If we took the time to realize that we are
cartographers of our own small worlds,
we might just see our bodies as the
landscape we archive, sometimes
haphazardly, sometimes with purpose.
We might realize that the straits and
canals we navigate run along veins,
pump through arteries, stimulate muscles
to motion, set the reproductive system
alight and, in the most stimulating
circumstances, rouse the sympathetic
system to make its choices: fight or flight.
We might begin to notice the many
small islands that lie hidden within our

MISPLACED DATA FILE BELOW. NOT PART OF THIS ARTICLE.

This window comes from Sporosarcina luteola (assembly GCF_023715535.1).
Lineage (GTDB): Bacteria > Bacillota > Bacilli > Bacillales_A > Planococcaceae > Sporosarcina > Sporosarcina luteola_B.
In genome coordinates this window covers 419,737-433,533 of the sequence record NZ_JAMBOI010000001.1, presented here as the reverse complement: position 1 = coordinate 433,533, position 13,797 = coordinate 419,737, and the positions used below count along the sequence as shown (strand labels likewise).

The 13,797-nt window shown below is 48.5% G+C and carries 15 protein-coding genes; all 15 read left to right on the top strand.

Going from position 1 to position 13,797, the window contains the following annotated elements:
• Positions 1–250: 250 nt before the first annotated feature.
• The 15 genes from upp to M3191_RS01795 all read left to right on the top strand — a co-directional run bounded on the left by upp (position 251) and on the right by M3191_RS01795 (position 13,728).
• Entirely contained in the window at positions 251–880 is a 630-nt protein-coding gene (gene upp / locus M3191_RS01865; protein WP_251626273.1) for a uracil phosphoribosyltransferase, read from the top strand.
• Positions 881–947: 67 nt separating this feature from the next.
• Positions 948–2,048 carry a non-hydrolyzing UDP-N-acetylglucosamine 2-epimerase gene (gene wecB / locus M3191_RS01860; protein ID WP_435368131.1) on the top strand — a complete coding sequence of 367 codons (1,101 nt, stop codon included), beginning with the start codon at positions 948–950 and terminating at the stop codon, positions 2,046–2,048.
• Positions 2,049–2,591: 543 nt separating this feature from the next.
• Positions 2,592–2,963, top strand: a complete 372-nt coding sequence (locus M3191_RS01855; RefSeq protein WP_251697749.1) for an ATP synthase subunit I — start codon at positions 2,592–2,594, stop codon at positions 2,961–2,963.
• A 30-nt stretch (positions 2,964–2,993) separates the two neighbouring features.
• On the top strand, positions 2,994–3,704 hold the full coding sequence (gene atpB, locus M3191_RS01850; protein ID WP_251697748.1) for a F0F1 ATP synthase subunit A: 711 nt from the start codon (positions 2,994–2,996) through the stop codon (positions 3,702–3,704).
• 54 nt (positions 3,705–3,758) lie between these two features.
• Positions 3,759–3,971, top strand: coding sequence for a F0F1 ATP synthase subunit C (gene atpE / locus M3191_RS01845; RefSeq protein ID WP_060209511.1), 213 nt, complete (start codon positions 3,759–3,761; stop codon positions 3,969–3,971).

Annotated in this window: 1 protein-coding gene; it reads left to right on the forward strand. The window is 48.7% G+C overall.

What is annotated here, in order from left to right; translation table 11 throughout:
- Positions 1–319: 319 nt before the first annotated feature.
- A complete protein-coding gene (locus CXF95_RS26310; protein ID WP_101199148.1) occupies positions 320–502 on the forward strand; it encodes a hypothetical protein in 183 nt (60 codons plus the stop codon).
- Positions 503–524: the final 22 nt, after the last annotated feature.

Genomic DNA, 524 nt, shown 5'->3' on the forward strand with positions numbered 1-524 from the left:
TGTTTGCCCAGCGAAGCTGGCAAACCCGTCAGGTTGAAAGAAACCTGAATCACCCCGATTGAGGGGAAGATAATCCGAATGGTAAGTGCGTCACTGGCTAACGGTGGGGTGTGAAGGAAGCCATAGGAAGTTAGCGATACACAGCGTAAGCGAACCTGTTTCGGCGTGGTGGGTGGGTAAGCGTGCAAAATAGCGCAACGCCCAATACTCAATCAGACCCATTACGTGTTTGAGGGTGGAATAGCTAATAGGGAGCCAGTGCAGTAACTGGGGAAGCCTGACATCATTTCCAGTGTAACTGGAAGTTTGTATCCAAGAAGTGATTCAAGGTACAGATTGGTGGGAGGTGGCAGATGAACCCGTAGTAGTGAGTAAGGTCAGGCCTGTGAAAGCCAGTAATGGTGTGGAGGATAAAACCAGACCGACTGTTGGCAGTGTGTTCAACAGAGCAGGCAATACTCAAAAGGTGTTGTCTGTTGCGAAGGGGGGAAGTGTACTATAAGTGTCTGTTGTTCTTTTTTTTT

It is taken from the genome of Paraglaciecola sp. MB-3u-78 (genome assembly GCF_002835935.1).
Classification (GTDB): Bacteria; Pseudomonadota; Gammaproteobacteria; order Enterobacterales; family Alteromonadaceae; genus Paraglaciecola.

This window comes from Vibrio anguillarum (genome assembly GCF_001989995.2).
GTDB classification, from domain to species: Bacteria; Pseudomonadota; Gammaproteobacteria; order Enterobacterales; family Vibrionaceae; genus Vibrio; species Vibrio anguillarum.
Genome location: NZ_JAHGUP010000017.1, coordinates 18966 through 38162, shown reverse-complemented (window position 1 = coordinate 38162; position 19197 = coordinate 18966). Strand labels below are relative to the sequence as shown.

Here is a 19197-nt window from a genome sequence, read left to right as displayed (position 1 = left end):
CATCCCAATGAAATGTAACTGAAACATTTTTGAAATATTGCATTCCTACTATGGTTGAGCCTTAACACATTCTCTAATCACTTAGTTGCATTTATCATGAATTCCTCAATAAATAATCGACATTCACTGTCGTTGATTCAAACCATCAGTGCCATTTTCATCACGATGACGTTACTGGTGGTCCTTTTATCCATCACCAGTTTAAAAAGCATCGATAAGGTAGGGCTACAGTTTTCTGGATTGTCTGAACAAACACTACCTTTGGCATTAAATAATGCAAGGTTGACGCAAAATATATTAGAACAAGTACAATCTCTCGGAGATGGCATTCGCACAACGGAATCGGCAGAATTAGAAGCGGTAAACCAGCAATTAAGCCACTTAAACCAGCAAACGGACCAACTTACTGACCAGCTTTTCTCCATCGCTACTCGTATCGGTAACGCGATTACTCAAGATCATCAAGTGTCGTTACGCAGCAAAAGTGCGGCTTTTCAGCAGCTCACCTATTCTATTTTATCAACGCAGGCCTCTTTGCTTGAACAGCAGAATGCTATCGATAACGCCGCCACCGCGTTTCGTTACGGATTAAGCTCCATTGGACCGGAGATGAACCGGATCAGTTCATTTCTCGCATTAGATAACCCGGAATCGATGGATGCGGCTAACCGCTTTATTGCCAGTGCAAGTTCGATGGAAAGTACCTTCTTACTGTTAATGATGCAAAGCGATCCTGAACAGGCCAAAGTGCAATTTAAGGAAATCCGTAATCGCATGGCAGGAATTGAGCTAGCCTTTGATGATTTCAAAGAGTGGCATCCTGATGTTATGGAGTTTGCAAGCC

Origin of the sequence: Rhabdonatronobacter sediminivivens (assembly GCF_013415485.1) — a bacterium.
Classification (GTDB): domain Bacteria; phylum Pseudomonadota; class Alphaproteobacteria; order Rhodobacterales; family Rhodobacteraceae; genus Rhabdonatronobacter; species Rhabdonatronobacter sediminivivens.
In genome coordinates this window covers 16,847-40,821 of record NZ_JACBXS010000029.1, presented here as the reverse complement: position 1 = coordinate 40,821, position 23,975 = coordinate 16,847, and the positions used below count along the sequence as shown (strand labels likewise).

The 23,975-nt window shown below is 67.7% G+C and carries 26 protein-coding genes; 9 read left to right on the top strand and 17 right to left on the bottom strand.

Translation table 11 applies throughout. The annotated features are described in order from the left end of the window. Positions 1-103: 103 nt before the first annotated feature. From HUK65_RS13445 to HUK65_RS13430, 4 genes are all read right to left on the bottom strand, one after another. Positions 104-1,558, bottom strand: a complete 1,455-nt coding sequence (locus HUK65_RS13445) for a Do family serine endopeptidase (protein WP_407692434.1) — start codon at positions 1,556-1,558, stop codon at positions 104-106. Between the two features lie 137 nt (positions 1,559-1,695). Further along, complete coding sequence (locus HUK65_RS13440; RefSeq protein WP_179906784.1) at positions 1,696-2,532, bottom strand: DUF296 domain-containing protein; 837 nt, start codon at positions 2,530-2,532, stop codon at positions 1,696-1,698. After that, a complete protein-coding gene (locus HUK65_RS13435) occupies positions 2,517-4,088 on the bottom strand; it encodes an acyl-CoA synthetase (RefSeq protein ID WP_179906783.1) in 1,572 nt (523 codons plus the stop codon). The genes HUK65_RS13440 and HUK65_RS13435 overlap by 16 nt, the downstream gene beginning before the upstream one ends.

waterways—small oases and inlets—that
are guilty of little more than being too
damned obvious. It is the lighthouse of
discovery, though—the pulsating light—
the curious search for more—that opens
up the waterways and connects these
vast countries that are nothing without
the others. So take note of the lighted
land that lies before you, the water that
lies behind you. Document the roads that
connect the landscape of your flesh.
Become your own cartographer by
notation: a Darwinian observer. If you
imagine the earth from the moon, from
Mars, from another solar system—
you’ll know exactly what I mean. Then
and only then
will the geologists/archaeologists/lovers safely
record/uncover/navigate your lands.
After all, this is the story of a girl and
her map: one body drawn inside the
watery world of centuries.
– Andrea Witkze Slot